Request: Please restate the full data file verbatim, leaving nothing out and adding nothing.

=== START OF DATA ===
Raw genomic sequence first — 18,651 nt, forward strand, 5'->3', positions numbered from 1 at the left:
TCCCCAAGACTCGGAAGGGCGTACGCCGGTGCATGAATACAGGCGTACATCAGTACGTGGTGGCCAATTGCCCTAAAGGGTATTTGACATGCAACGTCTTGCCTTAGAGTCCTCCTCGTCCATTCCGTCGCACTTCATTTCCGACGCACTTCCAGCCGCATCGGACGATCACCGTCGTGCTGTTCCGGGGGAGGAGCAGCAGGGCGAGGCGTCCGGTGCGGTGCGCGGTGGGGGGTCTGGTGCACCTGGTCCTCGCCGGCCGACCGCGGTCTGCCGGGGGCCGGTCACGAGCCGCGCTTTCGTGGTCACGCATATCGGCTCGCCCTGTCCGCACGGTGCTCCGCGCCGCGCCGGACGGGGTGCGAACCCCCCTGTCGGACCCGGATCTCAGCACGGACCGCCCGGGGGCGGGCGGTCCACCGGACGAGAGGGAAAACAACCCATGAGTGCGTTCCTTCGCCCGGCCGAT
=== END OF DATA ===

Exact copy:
Raw genomic sequence first — 18,651 nt, forward strand, 5'->3', positions numbered from 1 at the left:
TCCCCAAGACTCGGAAGGGCGTACGCCGGTGCATGAATACAGGCGTACATCAGTACGTGGTGGCCAATTGCCCTAAAGGGTATTTGACATGCAACGTCTTGCCTTAGAGTCCTCCTCGTCCATTCCGTCGCACTTCATTTCCGACGCACTTCCAGCCGCATCGGACGATCACCGTCGTGCTGTTCCGGGGGAGGAGCAGCAGGGCGAGGCGTCCGGTGCGGTGCGCGGTGGGGGGTCTGGTGCACCTGGTCCTCGCCGGCCGACCGCGGTCTGCCGGGGGCCGGTCACGAGCCGCGCTTTCGTGGTCACGCATATCGGCTCGCCCTGTCCGCACGGTGCTCCGCGCCGCGCCGGACGGGGTGCGAACCCCCCTGTCGGACCCGGATCTCAGCACGGACCGCCCGGGGGCGGGCGGTCCACCGGACGAGAGGGAAAACAACCCATGAGTGCGTTCCTTCGCCCGGCCGAT